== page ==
Sergei Doulatov
Sergei Doulatov - PhD
AFAR Research Grants for Junior Faculty - 2017
Sergei Doulatov

Sergei Doulatov - PhD

Assistant Professor - University of Washington
Washington, USA


AFAR Research Grants for Junior Faculty - 2017

The role of autophagy in human hematopoietic stem cell aging

Blood production is maintained by hematopoietic stem cells (HSCs), or blood stem cells. But the regenerative potential of HSCs declines with age, leading to an increased incidence of blood disorders such as myelodysplastic syndromes and leukemias.

Dr. Doulatov believes that one of the pathways maintaining the health of HSCs and other types of stem cells is autophagy, the digestion of cellular parts by enzymes of the same cell. Autophagy is responsible for degrading and recycling damaged macromolecules and organelles, and is thought to be a key metabolic pathway in lifespan extension.

Dr. Doulatov hypothesizes that during aging, HSCs need autophagy to recycle damaged organelles. Therefore, stimulating autophagy can rejuvenate aged stem cells. He and his team found a small molecule called SMER28 that can stimulate autophagy. The team will inactivate key autophagy genes in young and older HSCs, then test the genes’ function by transplanting them into special strains of mice (models for human bone marrow transplantation). They predict that HSCs from older donors will fail to transplant if they turn down autophagy.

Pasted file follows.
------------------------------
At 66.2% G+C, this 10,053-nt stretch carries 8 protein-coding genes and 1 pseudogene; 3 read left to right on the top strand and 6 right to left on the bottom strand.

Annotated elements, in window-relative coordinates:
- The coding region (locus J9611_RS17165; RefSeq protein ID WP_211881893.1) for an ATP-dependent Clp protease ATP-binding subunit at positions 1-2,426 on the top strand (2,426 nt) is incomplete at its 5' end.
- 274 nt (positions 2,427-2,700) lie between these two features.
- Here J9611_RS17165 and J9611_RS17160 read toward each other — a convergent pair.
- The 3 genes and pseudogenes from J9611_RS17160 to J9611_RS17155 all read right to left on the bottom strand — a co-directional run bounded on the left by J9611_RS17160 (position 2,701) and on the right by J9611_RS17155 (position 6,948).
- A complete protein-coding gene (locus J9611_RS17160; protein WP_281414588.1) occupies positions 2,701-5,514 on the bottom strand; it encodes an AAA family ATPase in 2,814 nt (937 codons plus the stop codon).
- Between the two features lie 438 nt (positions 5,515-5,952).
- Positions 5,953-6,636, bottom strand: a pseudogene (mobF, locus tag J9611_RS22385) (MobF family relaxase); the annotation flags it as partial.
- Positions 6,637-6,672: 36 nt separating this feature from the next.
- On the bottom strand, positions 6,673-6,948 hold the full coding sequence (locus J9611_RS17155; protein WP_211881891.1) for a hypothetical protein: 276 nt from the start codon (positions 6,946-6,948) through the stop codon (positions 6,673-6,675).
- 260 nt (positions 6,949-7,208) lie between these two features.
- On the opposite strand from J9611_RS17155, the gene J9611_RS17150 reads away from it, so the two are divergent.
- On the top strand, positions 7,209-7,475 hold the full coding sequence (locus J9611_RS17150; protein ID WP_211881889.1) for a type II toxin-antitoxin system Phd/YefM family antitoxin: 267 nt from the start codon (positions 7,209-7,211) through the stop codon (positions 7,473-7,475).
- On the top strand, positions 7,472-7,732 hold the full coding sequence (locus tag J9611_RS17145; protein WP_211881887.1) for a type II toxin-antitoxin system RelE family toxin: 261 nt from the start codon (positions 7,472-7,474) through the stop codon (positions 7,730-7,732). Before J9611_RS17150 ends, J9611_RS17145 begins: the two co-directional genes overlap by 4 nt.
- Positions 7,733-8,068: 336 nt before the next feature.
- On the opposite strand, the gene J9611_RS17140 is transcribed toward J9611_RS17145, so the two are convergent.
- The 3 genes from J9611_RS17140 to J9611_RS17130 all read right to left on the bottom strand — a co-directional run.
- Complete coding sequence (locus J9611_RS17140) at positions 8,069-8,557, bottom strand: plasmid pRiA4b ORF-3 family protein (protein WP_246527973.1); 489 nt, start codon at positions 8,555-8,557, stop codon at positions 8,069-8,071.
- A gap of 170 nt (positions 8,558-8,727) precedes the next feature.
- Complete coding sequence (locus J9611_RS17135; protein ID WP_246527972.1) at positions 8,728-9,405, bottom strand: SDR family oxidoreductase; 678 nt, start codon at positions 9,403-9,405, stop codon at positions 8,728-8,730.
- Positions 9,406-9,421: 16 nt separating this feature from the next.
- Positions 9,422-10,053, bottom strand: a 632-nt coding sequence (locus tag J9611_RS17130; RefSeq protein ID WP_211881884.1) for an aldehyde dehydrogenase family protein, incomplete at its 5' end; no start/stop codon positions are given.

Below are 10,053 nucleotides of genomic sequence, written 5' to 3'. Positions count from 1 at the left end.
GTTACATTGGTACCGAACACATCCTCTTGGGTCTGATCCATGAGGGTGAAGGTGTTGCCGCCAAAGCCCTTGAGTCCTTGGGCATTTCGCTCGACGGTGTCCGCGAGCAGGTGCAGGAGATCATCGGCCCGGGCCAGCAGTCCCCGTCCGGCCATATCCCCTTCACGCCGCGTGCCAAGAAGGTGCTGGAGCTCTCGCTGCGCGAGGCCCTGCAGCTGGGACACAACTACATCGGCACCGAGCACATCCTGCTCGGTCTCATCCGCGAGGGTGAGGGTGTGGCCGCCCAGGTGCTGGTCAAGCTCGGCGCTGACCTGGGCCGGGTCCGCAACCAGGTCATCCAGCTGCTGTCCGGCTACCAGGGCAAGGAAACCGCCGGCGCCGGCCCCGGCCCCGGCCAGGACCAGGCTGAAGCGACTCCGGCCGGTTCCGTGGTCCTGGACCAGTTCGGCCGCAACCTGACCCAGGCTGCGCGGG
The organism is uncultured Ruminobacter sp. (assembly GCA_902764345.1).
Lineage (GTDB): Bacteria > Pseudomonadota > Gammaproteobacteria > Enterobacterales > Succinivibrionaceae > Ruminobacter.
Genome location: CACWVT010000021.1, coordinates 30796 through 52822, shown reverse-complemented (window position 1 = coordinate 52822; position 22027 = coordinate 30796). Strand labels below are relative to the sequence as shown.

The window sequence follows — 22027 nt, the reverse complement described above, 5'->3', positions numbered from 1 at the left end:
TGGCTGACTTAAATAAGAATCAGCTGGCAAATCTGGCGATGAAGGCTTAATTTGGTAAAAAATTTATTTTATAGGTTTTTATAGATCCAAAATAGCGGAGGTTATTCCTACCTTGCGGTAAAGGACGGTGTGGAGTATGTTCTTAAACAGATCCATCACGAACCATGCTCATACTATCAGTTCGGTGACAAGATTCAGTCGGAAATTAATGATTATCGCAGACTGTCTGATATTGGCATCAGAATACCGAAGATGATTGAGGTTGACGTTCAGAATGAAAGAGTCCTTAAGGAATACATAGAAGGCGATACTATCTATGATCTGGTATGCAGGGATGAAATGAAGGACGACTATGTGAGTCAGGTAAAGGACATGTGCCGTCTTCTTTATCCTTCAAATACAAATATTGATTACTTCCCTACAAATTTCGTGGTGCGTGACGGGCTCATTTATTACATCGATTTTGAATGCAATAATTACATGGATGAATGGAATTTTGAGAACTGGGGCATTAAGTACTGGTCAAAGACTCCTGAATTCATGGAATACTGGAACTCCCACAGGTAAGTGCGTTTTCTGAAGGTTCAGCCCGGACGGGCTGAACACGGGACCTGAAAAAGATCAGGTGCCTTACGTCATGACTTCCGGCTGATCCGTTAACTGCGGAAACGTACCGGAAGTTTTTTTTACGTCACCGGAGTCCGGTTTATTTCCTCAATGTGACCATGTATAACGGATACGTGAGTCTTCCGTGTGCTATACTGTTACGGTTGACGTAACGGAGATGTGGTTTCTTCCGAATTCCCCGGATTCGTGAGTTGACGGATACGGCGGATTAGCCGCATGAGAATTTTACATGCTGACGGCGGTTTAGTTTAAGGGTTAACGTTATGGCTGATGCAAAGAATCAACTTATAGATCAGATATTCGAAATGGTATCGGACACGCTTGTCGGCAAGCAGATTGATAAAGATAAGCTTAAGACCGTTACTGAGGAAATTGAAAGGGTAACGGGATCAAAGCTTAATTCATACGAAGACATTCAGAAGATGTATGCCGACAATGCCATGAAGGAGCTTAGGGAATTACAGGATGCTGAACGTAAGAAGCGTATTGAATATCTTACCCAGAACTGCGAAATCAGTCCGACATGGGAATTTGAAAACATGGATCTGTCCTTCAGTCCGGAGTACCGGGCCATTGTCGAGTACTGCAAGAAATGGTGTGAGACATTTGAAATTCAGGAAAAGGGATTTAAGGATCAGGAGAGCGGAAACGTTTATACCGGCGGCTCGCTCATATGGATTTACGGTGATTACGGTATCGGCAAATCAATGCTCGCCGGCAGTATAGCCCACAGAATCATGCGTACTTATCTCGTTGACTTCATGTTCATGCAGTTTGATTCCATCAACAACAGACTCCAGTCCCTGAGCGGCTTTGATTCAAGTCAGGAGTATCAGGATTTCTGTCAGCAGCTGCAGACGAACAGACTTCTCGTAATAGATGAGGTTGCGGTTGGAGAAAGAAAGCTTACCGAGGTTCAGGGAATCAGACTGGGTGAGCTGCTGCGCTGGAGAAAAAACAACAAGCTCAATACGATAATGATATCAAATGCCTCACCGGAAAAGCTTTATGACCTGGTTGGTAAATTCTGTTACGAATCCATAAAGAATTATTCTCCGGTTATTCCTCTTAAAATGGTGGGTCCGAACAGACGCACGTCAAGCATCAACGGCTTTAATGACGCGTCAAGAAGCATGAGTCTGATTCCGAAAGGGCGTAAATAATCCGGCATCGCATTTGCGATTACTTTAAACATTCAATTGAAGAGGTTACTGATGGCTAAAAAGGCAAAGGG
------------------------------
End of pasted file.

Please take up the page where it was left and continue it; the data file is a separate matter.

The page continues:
The team will then use genetic methods and small molecules such as SMER28 to turn up the levels of autophagy in these older HSCs. Dr. Doulatov predicts that old HSCs will be “rejuvenated” after transplant. Even if the effect is temporary, it could still be valuable for older patients who donate or receive marrow transplants, and would open the possibility of staving off age-related decline in other tissues.

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